Is Solar Energy Green?

The idea that energy can be converted (not created) from one form into another fits in our intuition. We are willing to accept that we can not get more energy than the energy contained in the source. We also know that during conversion some energy is lost to heat or friction (in case of moving systems). We aren’t however clear about the the logical conclusion of these two statements.

Energy is convertible (e.g. coal to heat, water dam to turbine’s spinning etc.) but it isn’t freely convertible. The process of energy conversion is governed by the second law of thermodynamics which states the entropy (a measure of ‘disorder’) of a closed system always increases during the conversion. Water that is neatly ‘arranged’ in a dam is flowing in a stream (less arranged, more disorderly than still water). We can not put it back in ‘arranged’ form in its original place without pumping it back or without putting more energy into it than what we got out of its running down.  We can’t use the heat we obtained by burning coal to put it (the ash) back into the form of coal. The energy lost in the form of heat or friction corresponds to increase in disorderliness.

If we apply the above principles we can understand that energy of one kind cannot be regarded as equivalent to energy of another kind. For example, one joule of solar energy has a smaller ability to do work then one joule of energy contained in coal, since the coal energy is more concentrated than the solar energy. Whenever we try to extract energy from sun rays some energy gets lost as heat.  Bigger solar panels catching more sun rays will generate more heat. There are thermodynamic and quantum limits to efficiency of solar panels.

‘Better’ solar cells too involve manufacturing that is dependent on and presupposes the existence of a complex global industrial manufacturing system. This comprises not only the fabrication systems typically accounted for in estimates of manufacturing energy, but the contingent mining, refining and global transportation systems, as well as other energy intensive critical support systems including finance, information, and security systems. The uncertainty of that energy component confers uncertainty on any estimate of payback times derived from that estimate, considered by some to be significant.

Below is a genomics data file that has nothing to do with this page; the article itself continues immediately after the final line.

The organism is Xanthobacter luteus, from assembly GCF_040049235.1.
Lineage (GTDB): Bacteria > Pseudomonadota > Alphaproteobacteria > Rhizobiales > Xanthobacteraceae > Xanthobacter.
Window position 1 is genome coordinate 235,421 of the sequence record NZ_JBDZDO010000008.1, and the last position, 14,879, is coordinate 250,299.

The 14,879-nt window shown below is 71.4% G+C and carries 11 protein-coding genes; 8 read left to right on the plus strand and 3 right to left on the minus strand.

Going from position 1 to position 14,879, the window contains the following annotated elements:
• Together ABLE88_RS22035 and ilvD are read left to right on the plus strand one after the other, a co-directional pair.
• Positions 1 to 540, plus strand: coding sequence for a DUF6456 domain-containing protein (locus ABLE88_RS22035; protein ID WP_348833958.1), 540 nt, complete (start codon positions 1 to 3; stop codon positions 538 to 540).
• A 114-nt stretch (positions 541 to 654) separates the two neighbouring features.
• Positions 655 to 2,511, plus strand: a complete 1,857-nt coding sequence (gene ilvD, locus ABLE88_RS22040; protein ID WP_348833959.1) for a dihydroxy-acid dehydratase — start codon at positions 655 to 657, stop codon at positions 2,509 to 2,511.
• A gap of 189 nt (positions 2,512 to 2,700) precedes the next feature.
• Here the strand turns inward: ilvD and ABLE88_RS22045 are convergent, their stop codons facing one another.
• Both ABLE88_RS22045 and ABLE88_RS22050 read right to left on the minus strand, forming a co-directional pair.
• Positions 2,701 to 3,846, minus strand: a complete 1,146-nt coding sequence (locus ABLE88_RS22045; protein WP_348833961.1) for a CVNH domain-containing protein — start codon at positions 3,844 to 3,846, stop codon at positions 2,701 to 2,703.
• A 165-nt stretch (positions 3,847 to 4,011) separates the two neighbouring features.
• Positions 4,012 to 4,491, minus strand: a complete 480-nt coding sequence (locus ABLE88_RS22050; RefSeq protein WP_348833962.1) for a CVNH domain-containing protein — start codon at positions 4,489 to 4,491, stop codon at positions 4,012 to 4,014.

We will substitute one form of mining by another, we will re-distribute heat loss between point of manufacture and consumption if we substitute coal energy by solar energy.

Solar energy may seem to be clean (and even free) if we don’t take into account energy used in manufacture, transportation, installation, and regular cleaning of panels. But it isn’t.  It also generates heat.

According  to The second law of thermodynamics coal as an energy source is more efficient therefore more ‘green’ than the solar energy. Geological forces acting over forests buried in earthquakes tens of thousand of years have concentrated energy in coal in compact (lower entropy) form than the sun rays.

I will try to cover other issues (not directly related to Physics) related to use of coal or fossil fuels (or even solar panels) at some other time.

I know there will be protests by the greens over this. But I would welcome discussion based of physics. That will be enlightening.


2 thoughts on “Is Solar Energy Green?

  1. Interesting discussion. I would like to think that the traditional sources of energy have there existence due to solar energy as well. All the geological processes on the earth, including the earth, have there origin in solar energy. The conversion processes that gave rise to coal were slow but were they greener? I think the problem is in the speed of conversion we need, or we think we need now.


    • Thanks for your comment. My point is about the form in which an energy source exists not about whether everything is originating from the Sun (which it is). I am just comparing the sun rays and coal ( fossil fuel). sun ray are at higher entropy than coal is. Therefore one must put in more energy in solar panels than in burning coal for extracting same units of energy. There are two limits to how much energy can be extracted -thermodynamic and quantum (spectral dispersal in sun rays means those outside the photo cells band will end up as heat). I am looking for integral and comparative calculations based on the Physics of Energy.

      For now, I believe that (in philosophical sense)in material world you can’t get more out of less -there will be ‘other costs’ to balance things out.

      On a practical level and given our limited life spans and thinking horizons a particular source of energy may be more attractive than another on considerations of availability, immediate pollution, technology etc. I am OK with that.

      But again, if the so called ‘global warming’ is the issue, I don’t see how solar energy will be less ‘warming’ than fossil energy. I will return to this aspect separately.


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